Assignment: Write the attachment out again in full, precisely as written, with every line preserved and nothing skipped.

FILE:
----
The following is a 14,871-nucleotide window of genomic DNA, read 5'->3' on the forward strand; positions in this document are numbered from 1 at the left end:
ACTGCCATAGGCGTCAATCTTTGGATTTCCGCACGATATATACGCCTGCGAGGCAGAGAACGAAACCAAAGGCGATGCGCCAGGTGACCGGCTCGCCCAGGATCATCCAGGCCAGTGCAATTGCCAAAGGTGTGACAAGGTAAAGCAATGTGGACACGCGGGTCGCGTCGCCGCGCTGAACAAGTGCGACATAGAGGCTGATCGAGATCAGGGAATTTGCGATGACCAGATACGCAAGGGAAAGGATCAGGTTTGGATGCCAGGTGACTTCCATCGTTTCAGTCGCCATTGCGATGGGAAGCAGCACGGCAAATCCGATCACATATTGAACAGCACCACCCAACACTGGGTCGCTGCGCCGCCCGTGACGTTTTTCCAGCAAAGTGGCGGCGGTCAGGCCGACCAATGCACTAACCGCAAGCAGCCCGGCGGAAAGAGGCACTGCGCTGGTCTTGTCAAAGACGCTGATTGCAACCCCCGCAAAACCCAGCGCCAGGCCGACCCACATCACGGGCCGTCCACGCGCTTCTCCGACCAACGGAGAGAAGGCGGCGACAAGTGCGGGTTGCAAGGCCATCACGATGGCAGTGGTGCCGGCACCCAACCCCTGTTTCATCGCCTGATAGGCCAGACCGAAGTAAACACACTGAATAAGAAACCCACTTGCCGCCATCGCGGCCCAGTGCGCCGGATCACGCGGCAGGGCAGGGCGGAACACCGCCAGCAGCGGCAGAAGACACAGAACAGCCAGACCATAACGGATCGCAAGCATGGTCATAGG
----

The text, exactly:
The following is a 14,871-nucleotide window of genomic DNA, read 5'->3' on the forward strand; positions in this document are numbered from 1 at the left end:
ACTGCCATAGGCGTCAATCTTTGGATTTCCGCACGATATATACGCCTGCGAGGCAGAGAACGAAACCAAAGGCGATGCGCCAGGTGACCGGCTCGCCCAGGATCATCCAGGCCAGTGCAATTGCCAAAGGTGTGACAAGGTAAAGCAATGTGGACACGCGGGTCGCGTCGCCGCGCTGAACAAGTGCGACATAGAGGCTGATCGAGATCAGGGAATTTGCGATGACCAGATACGCAAGGGAAAGGATCAGGTTTGGATGCCAGGTGACTTCCATCGTTTCAGTCGCCATTGCGATGGGAAGCAGCACGGCAAATCCGATCACATATTGAACAGCACCACCCAACACTGGGTCGCTGCGCCGCCCGTGACGTTTTTCCAGCAAAGTGGCGGCGGTCAGGCCGACCAATGCACTAACCGCAAGCAGCCCGGCGGAAAGAGGCACTGCGCTGGTCTTGTCAAAGACGCTGATTGCAACCCCCGCAAAACCCAGCGCCAGGCCGACCCACATCACGGGCCGTCCACGCGCTTCTCCGACCAACGGAGAGAAGGCGGCGACAAGTGCGGGTTGCAAGGCCATCACGATGGCAGTGGTGCCGGCACCCAACCCCTGTTTCATCGCCTGATAGGCCAGACCGAAGTAAACACACTGAATAAGAAACCCACTTGCCGCCATCGCGGCCCAGTGCGCCGGATCACGCGGCAGGGCAGGGCGGAACACCGCCAGCAGCGGCAGAAGACACAGAACAGCCAGACCATAACGGATCGCAAGCATGGTCATAGG